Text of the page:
- The Washington Times - Wednesday, September 17, 2008

GOLDEN, Colo. - Republican presidential nominee Sen. John McCain called Tuesday for a commission to determine how Wall Street got suckered by “greed and corruption,” but his Democratic opponent, Sen. Barack Obama, said the country needs action, not studies that would allow the government to duck its responsibilities.

As Wall Street continued to reel from a day of turmoil in the financial sector, the presidential candidates tried to capitalize by expressing outrage over “greed” and by demonstrating that they are in touch with anxious Americans.

“This isn’t 9/11. We know how we got in this mess. What we need is leadership to get us out,” Mr. Obama told a standing-room-only crowd at the Colorado School of Mines, rejecting Mr. McCain’s call for a Sept. 11-style commission to examine economic failings.

A day after Mr. McCain was assailed for saying the economy remains fundamentally strong for American workers, the senator from Arizona frequently used the word “crisis” and peppered his campaign speeches, television appearances and a new ad with a stark populist message blaming greedy investors and companies.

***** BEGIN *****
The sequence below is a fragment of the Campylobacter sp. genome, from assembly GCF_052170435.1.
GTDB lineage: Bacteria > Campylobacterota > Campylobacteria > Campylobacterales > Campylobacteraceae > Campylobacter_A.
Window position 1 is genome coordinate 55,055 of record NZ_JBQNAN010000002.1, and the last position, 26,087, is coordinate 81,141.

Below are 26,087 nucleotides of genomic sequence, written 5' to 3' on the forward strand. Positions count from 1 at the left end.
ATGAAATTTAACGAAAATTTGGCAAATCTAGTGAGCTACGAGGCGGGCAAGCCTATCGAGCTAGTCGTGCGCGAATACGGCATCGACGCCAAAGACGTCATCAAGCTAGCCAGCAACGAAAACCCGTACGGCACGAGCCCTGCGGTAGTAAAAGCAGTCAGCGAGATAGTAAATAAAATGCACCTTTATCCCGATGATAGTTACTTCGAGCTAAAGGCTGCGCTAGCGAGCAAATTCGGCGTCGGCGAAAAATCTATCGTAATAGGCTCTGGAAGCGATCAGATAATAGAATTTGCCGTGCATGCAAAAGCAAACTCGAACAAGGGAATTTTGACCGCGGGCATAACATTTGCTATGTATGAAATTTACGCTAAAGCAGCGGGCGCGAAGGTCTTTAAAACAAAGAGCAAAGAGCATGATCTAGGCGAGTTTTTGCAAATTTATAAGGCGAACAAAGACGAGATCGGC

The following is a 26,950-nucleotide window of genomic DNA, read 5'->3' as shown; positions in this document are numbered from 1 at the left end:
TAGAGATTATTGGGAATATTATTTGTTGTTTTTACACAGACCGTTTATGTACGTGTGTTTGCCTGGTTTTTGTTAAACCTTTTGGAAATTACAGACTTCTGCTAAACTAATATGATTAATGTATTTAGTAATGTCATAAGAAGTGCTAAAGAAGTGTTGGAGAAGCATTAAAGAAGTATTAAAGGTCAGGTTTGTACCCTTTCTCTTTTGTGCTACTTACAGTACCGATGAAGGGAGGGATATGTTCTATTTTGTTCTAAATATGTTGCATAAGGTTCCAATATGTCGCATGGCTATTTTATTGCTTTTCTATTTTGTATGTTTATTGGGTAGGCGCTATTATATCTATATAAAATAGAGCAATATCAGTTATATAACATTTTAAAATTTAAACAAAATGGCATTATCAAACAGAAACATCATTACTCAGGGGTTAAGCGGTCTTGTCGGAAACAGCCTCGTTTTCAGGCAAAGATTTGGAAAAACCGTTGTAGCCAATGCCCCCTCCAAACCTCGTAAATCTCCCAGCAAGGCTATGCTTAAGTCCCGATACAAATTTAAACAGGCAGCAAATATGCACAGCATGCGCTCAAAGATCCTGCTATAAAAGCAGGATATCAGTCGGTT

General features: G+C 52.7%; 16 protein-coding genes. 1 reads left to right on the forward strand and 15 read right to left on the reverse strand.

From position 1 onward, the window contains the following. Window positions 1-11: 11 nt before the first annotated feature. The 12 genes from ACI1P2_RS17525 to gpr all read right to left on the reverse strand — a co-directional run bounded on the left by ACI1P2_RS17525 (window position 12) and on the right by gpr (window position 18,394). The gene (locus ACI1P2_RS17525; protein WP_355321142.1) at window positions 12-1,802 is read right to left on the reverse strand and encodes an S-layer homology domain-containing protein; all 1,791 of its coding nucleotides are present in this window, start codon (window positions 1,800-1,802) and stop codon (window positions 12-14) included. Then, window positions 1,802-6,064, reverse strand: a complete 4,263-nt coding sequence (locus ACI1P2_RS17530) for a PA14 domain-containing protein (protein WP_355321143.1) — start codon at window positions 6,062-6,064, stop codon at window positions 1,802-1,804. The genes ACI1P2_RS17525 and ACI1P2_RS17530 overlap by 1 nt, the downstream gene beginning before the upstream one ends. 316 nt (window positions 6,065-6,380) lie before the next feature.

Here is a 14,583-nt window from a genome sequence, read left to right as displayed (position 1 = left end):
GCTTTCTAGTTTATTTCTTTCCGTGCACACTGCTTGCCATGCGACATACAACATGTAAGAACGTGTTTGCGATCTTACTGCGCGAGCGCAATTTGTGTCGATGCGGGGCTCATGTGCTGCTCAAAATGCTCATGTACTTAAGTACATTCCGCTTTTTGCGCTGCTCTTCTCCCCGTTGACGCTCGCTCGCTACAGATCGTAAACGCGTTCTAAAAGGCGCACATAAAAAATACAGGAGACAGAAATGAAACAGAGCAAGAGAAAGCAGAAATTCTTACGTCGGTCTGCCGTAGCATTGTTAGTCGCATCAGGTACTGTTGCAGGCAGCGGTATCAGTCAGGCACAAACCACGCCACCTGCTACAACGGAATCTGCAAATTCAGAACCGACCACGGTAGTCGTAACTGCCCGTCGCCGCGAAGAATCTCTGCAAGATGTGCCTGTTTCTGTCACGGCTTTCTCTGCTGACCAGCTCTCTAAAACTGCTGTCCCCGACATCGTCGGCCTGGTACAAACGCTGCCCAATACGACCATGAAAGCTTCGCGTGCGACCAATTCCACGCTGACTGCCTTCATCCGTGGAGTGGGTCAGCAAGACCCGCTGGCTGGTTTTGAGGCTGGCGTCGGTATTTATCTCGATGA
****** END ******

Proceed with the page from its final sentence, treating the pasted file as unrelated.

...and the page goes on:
“We are going to put an end to the reckless conduct, corruption and unbridled greed that have caused a crisis on Wall Street,” he said while campaigning in Tampa, Fla.

Joined in Vienna, Ohio, by his running mate, Alaska Gov. Sarah Palin, he said government should prevent chief executives from bailing out with general severance packages when their companies fail, and called for stiffer regulatory oversight of Wall Street’s books and investment models. Those ideas break with the core Republican tenet that free markets work best with limited regulation.

“Government has a clear responsibility to act in defense of the public interest and that’s what I intend to do,” he said. “In our administration we are going to hold the people of Wall Street responsible.”

The political exchanges threatened to force the campaign conversation back to serious policy ground after days of coverage saturated with Mrs. Palin’s lipstick, glasses and prowess as a moose hunter.

Mr. McCain said he had warned two years ago about a collapse of government-backed mortgage finance companies Fannie Mae and Freddie Mac. He pointed to a Senate bill he co-sponsored that would have revamped the system.

Mr. Obama said the collapse of Lehman Brothers and the problems of other financial giants are results of Republican tax-cutting policies.

“What we’ve seen in the last few days is nothing less than the final verdict on an economic philosophy that has completely failed,” Mr. Obama said.

He repeated his call for $50 billion in new spending on infrastructure, which he said would create 1 million jobs. He also called for a “universal homeowners tax cut” of 10 percent that would help an estimated 10 million households, and said “it’s time to get serious about regulatory oversight” of the financial markets.

S.A. Miller reported from Ohio. Stephen Dinan contributed to this report.

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